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One week left to sign up for the ACA/Obamacare and I have no idea about deductibles or coinsurance or any of these terms

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One week left to sign up for the ACA/Obamacare and I have no idea about deductibles or coinsurance or any of these terms. 26 Y.O (mostly) healthy male who is looking for a plan that focuses on preventative care.

I would provide a more specific question but I'm really not sure where to begin. Usually, I go to the doctors once a year for a checkup. I went to the ER for a severe stomach bug 3 years ago. I'd like to do 2 dental cleanings this year and have to get my wisdom teeth out, too.

Because I never really used the insurance I had and it was a family plan, I never got a feel for what a good/bad plan entails.

What should I be looking for and what should I look out for?
asked Dec 8, 2017 by 8solutions

1 Answer

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Attempting to understand US healthcare can be confusing and even overwhelming. It may be easiest to start with explaining the basics and work our way toward finding a healthcare plan that will fit your needs best.

The Affordable Care Act, sometimes referred to as Obamacare or the ACA has changed the way that health insurance works. If you don't get healthcare coverage from your employer there are a few options that you'll have. What to look for and avoid will really depend on where you live and what circumstances surround you as an individual. Essentially, you'll want to find the least expensive healthcare coverage with a reliable company that has a low deductible and will cover you adequately.

What is Obamacare?

Obamacare, or the ACA, changed quite a few things about the way that healthcare operates in the United States. It took a very long time to draft and pass this act through Congress. There are many complicated concepts that have been addressed by the ACA and understanding what some of the basic changes are is important.

Because of the ACA, insurance companies are no longer able to cancel health insurance if a customer becomes sick or injured. It also protects from other sorts of discrimination in the healthcare industry.
Key provisions addressed within the ACA have to do with the protection of those with pre-existing medical conditions who are otherwise unable to find insurance at a reasonable rate. In the past, pre-existing conditions may have excluded individuals from access to most healthcare or health insurance programs. The ACA helped to ensure that individuals in this category would be able to find insurance at a rate that they would be able to more easily afford.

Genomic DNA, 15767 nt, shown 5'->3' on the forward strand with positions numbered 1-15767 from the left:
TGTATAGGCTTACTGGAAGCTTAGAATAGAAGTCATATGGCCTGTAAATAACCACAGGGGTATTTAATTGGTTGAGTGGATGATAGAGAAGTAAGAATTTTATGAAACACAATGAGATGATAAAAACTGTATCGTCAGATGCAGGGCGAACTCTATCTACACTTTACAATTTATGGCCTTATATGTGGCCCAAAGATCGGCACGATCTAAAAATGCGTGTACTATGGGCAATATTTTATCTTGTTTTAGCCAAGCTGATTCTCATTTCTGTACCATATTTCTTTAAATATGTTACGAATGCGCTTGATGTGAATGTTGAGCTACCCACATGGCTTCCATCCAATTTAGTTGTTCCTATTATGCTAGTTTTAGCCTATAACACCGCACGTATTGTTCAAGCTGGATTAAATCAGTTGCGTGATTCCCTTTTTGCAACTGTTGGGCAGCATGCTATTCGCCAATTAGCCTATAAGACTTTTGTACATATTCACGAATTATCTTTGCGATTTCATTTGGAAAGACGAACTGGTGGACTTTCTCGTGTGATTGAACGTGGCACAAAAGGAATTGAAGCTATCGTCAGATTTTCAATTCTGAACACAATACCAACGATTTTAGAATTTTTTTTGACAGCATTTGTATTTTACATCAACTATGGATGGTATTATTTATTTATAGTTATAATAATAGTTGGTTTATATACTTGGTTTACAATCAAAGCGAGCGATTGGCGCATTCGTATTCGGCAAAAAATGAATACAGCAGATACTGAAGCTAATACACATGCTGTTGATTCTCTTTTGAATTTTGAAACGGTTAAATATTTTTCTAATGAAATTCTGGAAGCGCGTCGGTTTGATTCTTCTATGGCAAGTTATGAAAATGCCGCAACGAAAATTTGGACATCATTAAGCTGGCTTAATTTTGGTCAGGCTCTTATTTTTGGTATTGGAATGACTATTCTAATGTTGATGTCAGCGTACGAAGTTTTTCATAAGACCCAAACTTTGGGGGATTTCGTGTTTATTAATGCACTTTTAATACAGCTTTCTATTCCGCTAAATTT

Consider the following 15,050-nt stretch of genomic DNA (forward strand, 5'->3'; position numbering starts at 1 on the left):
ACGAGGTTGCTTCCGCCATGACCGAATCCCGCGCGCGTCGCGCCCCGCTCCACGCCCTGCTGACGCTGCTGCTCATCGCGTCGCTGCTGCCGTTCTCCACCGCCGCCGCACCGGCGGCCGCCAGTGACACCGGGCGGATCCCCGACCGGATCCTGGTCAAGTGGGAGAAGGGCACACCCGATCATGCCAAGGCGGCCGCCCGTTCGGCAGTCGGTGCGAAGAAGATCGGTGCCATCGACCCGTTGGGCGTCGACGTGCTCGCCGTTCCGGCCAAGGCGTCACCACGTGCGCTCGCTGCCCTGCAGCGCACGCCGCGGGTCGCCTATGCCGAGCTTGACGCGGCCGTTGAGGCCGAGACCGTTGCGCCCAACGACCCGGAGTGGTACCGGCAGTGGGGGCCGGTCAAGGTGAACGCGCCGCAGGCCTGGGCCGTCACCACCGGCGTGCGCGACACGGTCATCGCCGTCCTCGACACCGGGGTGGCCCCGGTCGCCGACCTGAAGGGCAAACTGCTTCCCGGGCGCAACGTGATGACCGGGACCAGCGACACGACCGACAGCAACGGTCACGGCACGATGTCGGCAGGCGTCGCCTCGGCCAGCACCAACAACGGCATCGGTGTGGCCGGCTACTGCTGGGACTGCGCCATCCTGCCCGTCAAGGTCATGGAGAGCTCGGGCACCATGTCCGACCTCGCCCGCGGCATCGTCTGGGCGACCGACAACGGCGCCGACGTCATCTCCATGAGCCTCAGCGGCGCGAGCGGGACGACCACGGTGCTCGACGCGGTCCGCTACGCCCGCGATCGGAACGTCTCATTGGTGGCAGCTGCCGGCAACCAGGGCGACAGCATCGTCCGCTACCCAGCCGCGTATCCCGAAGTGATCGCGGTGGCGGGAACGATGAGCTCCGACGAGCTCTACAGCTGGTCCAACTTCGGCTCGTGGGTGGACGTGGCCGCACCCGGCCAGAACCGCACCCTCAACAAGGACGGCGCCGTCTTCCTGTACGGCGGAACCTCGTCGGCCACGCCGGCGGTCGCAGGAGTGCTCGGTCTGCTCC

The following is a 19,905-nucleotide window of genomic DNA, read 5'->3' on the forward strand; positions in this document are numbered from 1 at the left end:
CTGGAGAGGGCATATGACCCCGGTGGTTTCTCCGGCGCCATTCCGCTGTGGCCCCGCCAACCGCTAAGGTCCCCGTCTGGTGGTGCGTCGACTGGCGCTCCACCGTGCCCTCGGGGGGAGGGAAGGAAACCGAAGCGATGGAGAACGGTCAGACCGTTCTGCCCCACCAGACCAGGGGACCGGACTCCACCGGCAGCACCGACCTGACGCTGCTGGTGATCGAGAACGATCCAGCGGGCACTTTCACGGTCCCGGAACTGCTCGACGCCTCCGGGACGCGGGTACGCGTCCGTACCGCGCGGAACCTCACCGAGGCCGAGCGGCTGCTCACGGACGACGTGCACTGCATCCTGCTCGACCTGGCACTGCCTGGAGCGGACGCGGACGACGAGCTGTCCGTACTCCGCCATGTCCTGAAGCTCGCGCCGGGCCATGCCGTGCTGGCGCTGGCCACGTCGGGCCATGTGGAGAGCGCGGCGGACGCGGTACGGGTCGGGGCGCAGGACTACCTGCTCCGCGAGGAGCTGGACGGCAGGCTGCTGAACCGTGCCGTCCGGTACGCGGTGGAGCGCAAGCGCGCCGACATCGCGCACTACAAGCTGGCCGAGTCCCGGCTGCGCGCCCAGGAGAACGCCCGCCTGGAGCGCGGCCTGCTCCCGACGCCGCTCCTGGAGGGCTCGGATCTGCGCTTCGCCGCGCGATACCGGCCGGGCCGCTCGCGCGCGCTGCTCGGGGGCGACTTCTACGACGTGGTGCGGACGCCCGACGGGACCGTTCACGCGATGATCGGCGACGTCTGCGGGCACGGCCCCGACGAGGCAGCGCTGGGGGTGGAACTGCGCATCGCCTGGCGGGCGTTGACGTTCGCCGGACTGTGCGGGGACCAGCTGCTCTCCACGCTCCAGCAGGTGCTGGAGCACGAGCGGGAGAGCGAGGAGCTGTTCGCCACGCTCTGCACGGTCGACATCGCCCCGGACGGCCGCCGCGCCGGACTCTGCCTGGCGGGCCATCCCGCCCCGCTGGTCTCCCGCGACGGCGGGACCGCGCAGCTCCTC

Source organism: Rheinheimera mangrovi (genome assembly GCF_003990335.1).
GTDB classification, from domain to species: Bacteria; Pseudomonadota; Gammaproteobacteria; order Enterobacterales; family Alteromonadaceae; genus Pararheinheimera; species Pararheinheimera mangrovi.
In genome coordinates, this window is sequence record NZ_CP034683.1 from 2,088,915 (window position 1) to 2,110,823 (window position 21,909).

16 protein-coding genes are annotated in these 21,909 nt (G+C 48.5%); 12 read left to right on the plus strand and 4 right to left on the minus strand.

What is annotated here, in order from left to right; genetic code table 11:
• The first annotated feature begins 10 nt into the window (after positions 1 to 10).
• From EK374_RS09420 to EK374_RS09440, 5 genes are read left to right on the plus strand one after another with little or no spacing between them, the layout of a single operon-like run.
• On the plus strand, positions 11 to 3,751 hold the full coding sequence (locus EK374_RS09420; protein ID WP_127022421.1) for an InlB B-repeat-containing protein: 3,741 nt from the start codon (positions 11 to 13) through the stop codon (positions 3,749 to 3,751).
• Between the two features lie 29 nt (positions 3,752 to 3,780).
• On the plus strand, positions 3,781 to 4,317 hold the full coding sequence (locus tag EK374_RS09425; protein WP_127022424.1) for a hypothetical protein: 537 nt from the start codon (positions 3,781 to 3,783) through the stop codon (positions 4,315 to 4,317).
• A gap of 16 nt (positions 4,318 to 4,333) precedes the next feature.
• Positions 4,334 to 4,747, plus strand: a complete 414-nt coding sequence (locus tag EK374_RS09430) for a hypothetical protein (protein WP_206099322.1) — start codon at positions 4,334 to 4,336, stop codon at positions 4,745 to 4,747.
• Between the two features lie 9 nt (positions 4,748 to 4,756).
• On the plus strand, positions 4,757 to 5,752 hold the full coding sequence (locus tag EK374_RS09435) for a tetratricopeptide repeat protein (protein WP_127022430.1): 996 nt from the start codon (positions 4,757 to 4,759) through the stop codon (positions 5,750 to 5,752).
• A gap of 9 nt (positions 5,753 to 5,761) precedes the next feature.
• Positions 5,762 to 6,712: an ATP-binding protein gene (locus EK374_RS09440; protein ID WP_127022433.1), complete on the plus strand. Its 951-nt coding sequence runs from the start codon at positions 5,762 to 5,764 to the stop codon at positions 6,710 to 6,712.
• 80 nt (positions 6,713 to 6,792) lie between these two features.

Additionally, the ACA extended the age at which younger individuals could stay on the insurance plans of their parents. This is helpful to college students or individuals who are not yet able to purchase health insurance of their own.

The ACA also makes it mandatory to carry health insurance at all times. Those who are not carrying health insurance are susceptible to certain fines.

One of the effects of the ACA is that it has begun to cause a rise in the cost of health insurance prices.
Since health insurance is required by law and not always offered by your employer, Obamacare is a way for individuals to gain access to healthcare coverage that they can afford. Before you look at enrolling with an insurance company, it may be a good idea to find out if you qualify for Obamacare.

How do you know if you will qualify for Obamacare?

If you don't have health insurance, and it isn't offered by your employer or you are unemployed, you may qualify for Obamacare. There are a few steps to see if you qualify. Obamacare offers a "Do You Qualify" flowchart. During the open enrollment periods, you may enroll in Obamacare if you qualify. For 2017, the open enrollment period is from November 1, 2017, to December 15th, 2017. Follow this link to see if you qualify. Your qualification status may vary depending on which region you live in.

How do you sign up for Obamacare?

There are a few different ways to sign up for healthcare coverage in the insurance marketplace. The easiest is to apply online. You can visit https://www.healthcare.gov/ to apply. You will have to answer a few questions and should have your social security number and any required government-issued identification on hand.